All of the preparations and planning seem to have whisked right on by at light speed, with excellent results. The two twenty-pound turkeys and dressing I cooked on Wednesday and Thursday turned out perfect, along with the all of the other culinary delights that Carolyn put together for our traditional Thursday meal.

As we all were gathered together, each of us sharing wonderful conversation, many laughs and smiles, and thoughts of what all was going on in our lives, I realized just how much I have to be thankful for. And I have made it a goal to write more often about those many things and no longer take them for granted.

Carolyn and I have been hosting this “gathering” every year for longer than we can recall (at least 25 years, at last guess), and we look forward to it every year. And every year, family from near and far makes the trip to our humble abode, resulting in a few days of silliness, snacks, cold drinks, delicious meals, conversation, and college football and Blackhawks hockey on TV.

Today—Sunday—like all Sundays at the end of Thanksgiving weekend, seems empty and much too quiet. The leftovers populate the fridge, and the washer seems to be in overdrive, catching up on bath and dish towels, almost as soon as the last traveler is packed up and headed out of our driveway for their return journey to home.

Just the two of us, alone in our quiet house once more, we go about the tasks of getting things put back together. I spend a good amount of the morning getting all the card table chairs, tables, and plastic cups and plates back in the Thanksgiving box to haul to the shelf in the basement, where it will rest until next year at the same time. Then I help my son, who has come up from his home, load up his truck with the remaining things we had borrowed from him. He and my two grandsons eat some leftover pizza from last night but can’t stay long as there are things that they need to get done down at their house.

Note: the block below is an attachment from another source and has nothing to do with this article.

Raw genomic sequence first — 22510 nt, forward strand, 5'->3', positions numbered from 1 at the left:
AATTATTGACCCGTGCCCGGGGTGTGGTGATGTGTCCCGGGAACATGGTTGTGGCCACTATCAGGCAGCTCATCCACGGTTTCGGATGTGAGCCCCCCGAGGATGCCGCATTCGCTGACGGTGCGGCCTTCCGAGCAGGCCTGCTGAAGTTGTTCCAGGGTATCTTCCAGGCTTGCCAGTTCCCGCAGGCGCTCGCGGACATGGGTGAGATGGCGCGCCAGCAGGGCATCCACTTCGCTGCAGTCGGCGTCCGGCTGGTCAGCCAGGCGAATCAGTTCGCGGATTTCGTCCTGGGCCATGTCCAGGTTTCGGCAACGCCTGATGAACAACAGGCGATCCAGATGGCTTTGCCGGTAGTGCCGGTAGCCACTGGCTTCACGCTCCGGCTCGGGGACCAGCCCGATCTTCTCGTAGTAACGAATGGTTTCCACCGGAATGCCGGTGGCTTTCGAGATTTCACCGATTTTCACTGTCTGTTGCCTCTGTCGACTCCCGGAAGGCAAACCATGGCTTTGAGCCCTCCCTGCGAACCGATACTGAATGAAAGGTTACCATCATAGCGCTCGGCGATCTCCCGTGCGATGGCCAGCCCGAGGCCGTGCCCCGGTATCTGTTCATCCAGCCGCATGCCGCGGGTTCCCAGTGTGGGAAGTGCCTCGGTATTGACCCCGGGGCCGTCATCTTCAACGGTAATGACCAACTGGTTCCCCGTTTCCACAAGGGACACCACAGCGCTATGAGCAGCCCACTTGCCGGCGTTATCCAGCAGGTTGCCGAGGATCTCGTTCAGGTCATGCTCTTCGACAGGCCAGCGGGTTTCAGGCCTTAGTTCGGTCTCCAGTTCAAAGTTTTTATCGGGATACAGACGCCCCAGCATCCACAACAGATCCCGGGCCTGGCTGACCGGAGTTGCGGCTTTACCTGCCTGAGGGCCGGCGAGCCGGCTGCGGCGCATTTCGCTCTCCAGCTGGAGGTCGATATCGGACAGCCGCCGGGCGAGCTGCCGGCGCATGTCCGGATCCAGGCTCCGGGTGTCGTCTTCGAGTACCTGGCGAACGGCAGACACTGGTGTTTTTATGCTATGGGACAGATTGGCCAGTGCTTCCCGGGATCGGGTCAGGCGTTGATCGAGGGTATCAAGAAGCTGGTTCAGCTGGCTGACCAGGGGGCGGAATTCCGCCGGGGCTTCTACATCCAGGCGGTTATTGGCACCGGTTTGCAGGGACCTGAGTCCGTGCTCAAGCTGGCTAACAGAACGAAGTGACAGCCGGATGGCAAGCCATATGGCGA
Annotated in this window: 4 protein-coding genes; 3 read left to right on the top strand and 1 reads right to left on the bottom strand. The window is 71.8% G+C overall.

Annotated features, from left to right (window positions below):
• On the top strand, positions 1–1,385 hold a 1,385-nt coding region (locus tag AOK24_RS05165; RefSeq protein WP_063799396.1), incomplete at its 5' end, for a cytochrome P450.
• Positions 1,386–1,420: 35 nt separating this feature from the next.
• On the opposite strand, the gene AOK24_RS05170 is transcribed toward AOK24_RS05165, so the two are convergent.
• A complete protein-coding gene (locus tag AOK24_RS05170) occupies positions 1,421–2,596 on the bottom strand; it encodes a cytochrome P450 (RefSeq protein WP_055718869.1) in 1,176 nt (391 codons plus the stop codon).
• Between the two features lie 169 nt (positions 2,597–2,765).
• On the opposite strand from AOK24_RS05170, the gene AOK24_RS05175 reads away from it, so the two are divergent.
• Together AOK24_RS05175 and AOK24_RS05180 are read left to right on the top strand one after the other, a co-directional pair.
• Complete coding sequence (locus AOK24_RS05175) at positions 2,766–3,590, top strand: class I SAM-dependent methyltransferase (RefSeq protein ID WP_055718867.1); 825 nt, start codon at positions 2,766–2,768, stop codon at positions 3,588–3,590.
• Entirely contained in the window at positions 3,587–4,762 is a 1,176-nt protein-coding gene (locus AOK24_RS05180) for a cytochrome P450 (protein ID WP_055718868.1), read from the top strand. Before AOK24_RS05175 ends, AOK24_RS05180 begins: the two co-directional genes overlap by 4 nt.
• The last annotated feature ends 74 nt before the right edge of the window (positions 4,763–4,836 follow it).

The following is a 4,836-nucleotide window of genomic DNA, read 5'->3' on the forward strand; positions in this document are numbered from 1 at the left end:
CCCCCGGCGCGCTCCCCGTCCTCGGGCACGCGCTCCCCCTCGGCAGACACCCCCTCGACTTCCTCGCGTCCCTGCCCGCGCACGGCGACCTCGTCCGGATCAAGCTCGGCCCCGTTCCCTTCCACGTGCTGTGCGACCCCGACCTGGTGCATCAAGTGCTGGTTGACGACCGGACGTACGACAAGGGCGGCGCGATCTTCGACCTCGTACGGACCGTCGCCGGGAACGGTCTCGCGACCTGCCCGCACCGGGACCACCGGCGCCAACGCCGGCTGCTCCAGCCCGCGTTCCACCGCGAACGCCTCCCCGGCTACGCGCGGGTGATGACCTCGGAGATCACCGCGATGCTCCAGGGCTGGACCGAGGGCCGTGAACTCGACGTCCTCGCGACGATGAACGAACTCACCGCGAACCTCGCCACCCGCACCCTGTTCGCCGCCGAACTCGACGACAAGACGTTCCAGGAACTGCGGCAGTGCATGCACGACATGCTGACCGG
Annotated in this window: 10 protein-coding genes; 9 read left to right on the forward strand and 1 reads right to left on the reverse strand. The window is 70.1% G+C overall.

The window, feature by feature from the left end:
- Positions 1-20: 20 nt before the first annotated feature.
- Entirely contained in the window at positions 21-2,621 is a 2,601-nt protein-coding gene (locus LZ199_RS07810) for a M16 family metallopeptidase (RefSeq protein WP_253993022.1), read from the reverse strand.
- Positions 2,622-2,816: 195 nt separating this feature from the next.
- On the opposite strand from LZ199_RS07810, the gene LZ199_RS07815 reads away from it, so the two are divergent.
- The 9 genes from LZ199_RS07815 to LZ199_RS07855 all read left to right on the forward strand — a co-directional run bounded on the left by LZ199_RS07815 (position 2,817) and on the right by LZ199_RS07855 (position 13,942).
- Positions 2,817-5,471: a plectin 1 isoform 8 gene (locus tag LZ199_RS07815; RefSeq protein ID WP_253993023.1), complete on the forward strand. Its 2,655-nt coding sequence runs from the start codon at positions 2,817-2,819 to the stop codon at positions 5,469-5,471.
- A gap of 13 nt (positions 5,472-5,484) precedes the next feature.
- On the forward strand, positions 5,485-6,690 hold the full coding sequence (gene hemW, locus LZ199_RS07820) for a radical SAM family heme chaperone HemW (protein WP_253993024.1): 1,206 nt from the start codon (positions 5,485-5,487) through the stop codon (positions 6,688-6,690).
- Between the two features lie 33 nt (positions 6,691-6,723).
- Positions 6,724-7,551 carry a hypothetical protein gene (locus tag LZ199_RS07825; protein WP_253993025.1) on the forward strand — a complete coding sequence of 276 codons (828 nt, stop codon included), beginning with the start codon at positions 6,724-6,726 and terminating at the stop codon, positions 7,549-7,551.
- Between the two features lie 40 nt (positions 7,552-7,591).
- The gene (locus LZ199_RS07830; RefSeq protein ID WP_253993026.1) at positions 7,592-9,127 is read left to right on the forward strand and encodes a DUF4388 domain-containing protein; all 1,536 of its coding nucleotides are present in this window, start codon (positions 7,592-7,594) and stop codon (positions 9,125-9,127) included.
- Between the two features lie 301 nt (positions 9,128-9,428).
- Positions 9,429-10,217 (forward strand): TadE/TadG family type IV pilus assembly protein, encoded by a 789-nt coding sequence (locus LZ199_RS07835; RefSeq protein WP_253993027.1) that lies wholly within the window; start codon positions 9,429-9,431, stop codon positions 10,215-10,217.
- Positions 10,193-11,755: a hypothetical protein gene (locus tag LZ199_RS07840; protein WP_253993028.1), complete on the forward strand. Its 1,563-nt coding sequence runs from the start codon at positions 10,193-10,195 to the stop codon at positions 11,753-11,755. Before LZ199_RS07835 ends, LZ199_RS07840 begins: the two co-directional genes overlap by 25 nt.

Through it all, there’s a sense of relief that the weekend was a success and that everything “worked” as we’d planned. Yet, at the same time, there is a feeling of melancholy that it’s over much too soon. Watching the Bears’ game doesn’t make it any better, either, as they squander opportunities to win, eventually losing late in overtime.

Carolyn has busied herself with handling the wash and bringing me the clean things to help fold. We even get all of the autumn decorations—outside and inside—taken down and stored away, making room for the Christmas things very soon. Eventually, Carolyn and I take some time away from our cleaning up duties and heat up what remains of the leftovers and watch Criminal Minds, which was DVR’d from last Wednesday.

Late in the afternoon, I finally come into my office, which for the past several days has been where my daughter and her husband have had their Aero bed, suitcases, and their kid’s suitcases. I hurriedly look back over things on my desk from when I was last seated in front of my MacBook and realize that I’m a bit behind in my blog posts. But I did manage to reach my goal of over 50,000 words for NaNoWriMo these past weeks, and I’m thankful for pushing hard during the first weeks of the month to get that word count up and climbing every day. This makes me smile and kind of brightens the day once again.